New Item Numbers in Medicare could help Save Billions!
The Healthier Medicare Review of the MBS schedule of fees offers a unique opportunity to indeed create a healthier Medicare by the inclusion of Patient Reported Outcomes as a requirement for a variety of Primary Care as well as specialist surgical procedure item numbers.
Relevant item numbers would include those for operations on the prostate, cardiovascular, for cardiac surgery procedures and orthopaedics for a variety of spine, shoulder, elbow, wrist, hip and knee operations. We would recommend utilising the PROMs set out in ICHOM Standard Sets or those recommended by the American Association of Orthopaedic Surgeons.
By recording the PROM scores from: prior the operative intervention, immediately at discharge and at 3 month intervals or as set out by ICHOM in their follow up protocols.
Surgeons will be able to demonstrate the improvement achieved or otherwise in their patients functional health or the patients’ continuing health related Quality of Life in response to the surgical intervention.
In Primary Care an item number utilising a generic PROM such as the SF12 together with PROMs that measure risk factors such as smoking , alcohol consumption, vegetable daily intake, fruit consumption and physical exercise would enable GPs to have a predictive individual score for potential hospitalization within 6 months. This will enable them to prescribe lifestyle changes and non-hospitalization outpatient care such as social work, dietician, exercise physiologist etc. interventions that will help avoid the known 6.2% of potentially avoidable hospital admissions that have been monitored and stayed static over the last 7 years.
One aim of this initiative, for example, would be to identify and reduce potentially avoidable hospital admissions from 6.2% to 2.6% of all admissions (a 58% reduction). This would result in a saving in excess of $2 billion per annum in the current health budget. The calculation of this saving is as follows.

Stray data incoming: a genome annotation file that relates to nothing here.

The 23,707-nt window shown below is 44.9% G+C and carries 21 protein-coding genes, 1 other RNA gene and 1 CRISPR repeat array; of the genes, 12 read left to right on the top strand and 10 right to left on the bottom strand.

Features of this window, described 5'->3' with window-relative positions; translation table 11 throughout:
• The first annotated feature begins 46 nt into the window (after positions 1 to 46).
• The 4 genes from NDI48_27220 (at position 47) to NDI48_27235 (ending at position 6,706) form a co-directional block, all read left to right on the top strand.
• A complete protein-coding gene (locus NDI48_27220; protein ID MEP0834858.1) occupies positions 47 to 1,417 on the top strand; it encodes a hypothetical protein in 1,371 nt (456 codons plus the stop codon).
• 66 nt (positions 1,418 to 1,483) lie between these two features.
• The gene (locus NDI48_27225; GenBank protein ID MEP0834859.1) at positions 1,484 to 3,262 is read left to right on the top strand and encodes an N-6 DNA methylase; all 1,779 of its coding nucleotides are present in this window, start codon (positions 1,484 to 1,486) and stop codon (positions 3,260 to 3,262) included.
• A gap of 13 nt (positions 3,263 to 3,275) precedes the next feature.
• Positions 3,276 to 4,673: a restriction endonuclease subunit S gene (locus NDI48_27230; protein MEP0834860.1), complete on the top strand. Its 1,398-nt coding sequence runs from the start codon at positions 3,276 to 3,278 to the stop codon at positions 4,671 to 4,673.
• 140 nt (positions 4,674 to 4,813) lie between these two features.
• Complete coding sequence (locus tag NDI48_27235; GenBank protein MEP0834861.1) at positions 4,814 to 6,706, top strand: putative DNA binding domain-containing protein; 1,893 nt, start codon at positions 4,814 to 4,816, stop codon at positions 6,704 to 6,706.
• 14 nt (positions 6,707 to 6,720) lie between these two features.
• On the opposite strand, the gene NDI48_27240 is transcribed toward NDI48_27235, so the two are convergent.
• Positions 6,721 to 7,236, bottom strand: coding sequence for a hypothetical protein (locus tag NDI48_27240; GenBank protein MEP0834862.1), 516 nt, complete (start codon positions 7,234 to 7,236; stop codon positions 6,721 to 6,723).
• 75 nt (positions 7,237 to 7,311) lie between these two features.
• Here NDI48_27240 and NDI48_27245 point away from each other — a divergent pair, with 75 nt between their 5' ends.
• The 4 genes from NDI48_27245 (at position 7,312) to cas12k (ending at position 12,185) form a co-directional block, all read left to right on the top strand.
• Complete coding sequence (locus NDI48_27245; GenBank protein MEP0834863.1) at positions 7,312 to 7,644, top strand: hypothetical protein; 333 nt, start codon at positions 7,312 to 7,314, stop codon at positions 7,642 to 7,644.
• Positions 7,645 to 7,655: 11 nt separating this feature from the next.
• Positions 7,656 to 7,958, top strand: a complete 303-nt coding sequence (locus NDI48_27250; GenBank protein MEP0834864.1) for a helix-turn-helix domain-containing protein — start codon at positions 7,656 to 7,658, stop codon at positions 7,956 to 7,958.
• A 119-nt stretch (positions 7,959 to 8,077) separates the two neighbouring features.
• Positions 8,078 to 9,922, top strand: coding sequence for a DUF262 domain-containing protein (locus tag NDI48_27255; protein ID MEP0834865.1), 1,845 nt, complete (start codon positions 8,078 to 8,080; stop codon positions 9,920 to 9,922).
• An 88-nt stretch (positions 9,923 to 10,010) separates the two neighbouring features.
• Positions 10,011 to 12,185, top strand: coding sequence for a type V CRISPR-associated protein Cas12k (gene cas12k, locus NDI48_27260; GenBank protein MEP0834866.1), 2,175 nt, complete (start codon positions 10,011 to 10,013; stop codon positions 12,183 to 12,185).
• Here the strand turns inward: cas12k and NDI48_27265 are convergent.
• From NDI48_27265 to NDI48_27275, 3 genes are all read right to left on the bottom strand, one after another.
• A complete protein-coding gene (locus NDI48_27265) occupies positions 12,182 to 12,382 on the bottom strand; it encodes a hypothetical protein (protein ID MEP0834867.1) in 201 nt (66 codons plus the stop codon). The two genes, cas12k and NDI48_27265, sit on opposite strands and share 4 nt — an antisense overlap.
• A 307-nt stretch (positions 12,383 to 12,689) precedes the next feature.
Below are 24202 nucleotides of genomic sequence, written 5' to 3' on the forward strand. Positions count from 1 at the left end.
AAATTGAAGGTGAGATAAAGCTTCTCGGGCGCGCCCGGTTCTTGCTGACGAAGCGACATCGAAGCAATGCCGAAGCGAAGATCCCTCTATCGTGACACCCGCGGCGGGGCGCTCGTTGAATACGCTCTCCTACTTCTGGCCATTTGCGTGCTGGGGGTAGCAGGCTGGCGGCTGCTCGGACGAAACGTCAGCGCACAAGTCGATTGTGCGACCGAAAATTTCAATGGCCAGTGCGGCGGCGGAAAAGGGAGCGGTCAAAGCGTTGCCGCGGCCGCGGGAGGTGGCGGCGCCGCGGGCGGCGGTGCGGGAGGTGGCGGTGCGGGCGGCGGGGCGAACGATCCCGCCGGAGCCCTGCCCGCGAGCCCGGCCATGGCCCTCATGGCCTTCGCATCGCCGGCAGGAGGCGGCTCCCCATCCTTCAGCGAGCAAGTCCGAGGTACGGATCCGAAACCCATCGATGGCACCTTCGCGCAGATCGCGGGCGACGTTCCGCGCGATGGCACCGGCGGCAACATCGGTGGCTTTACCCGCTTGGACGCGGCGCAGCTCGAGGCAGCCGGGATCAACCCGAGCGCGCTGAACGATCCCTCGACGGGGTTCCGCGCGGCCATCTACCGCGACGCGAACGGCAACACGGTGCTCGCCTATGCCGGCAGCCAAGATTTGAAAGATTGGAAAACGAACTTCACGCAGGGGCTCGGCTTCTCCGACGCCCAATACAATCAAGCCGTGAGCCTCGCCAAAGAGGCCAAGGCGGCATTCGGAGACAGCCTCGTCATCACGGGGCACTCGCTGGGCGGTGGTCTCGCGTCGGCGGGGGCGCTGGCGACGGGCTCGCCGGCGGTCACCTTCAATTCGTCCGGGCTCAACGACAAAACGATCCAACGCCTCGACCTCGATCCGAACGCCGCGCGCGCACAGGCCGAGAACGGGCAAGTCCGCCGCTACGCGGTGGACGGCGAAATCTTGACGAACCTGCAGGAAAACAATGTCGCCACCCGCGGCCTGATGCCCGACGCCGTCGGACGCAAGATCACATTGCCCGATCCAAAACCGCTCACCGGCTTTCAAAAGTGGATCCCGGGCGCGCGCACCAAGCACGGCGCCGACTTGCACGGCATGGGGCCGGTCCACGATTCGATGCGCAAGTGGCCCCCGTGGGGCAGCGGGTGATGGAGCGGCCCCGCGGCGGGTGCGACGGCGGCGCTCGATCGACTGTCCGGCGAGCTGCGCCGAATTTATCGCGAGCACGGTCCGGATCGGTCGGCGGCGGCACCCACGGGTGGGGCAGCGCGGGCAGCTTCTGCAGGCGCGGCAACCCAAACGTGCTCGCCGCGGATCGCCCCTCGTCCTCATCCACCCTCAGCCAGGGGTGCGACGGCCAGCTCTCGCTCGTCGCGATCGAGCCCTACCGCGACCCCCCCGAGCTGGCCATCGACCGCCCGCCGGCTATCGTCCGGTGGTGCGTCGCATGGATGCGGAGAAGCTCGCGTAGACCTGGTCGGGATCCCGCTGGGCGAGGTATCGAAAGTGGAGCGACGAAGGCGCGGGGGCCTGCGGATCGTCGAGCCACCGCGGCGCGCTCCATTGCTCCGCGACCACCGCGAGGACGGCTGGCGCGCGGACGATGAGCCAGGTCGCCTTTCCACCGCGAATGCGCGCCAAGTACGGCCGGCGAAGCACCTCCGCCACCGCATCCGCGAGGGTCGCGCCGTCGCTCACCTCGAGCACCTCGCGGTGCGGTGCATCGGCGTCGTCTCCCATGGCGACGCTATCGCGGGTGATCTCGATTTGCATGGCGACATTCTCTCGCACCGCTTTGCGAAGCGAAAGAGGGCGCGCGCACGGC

Australian figures reveal 10.5 million hospital admissions per year (see http://www.aihw.gov.au/publication-detail/?id=60129551440 ) and the Australian Bureau of Statistics reveals that 11.8% of the Australian population are admitted each year (that is 2.6 million persons) . Some patients (usually dialysis patients) have more than 4 admissions per year. see http://www.abs.gov.au/ausstats/abs@.nsf/Lookup/D6EC4DD7DC21B01DCA257B39000F2D00?opendocument )
Assuming 1 000 patient equivalents per GP on average each GP would have 118 of their patient population admitted to hospital per year. If each GP managed to reduce just 15 overnight hospital admissions per year by implementing the lifestyle and preventive prescriptions, then, at the current cost of approximately $6 000 per admission, each GP could save the health budget $90 000 per year. Assuming all 24 000 FTE GPs adopt the changes, a total saving of approximately A$2.2 billion would ensue.
The above graphic displays the predictive capacity for the hospitalisation of an individual from their PCS score in SF12 PROM. The GP would be encouraged to set a goal to improve that patient’s score by 5 units such that the patient would move from their initial band (e.g. 35-40) to the next band (say 40-45 in the above graphic), thus, in aggregate, reducing the likelihood of hospitalisation of their total pool of patients.
There is ample evidence that preventive strategies have a higher probability of adoption where the patient is guided by their GP’s lifestyle prescription provided they are monitored monthly by completion of the ePROM and are provided with 4 well constructed reminders per week. (see http://jama.jamanetwork.com/article.aspx?articleid=2442937 )